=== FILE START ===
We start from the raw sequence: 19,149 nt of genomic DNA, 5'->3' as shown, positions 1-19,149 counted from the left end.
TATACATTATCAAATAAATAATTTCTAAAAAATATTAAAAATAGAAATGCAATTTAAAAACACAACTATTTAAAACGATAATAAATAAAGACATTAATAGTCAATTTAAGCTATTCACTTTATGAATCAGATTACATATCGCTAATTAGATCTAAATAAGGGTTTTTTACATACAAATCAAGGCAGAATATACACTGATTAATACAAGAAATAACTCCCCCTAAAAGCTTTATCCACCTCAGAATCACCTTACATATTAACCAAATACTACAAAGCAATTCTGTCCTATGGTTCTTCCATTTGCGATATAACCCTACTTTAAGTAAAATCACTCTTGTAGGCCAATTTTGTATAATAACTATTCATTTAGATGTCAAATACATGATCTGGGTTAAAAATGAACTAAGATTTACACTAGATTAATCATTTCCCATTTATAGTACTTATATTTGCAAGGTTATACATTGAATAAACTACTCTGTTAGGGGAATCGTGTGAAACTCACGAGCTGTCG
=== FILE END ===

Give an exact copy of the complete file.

We start from the raw sequence: 19,149 nt of genomic DNA, 5'->3' as shown, positions 1-19,149 counted from the left end.
TATACATTATCAAATAAATAATTTCTAAAAAATATTAAAAATAGAAATGCAATTTAAAAACACAACTATTTAAAACGATAATAAATAAAGACATTAATAGTCAATTTAAGCTATTCACTTTATGAATCAGATTACATATCGCTAATTAGATCTAAATAAGGGTTTTTTACATACAAATCAAGGCAGAATATACACTGATTAATACAAGAAATAACTCCCCCTAAAAGCTTTATCCACCTCAGAATCACCTTACATATTAACCAAATACTACAAAGCAATTCTGTCCTATGGTTCTTCCATTTGCGATATAACCCTACTTTAAGTAAAATCACTCTTGTAGGCCAATTTTGTATAATAACTATTCATTTAGATGTCAAATACATGATCTGGGTTAAAAATGAACTAAGATTTACACTAGATTAATCATTTCCCATTTATAGTACTTATATTTGCAAGGTTATACATTGAATAAACTACTCTGTTAGGGGAATCGTGTGAAACTCACGAGCTGTCG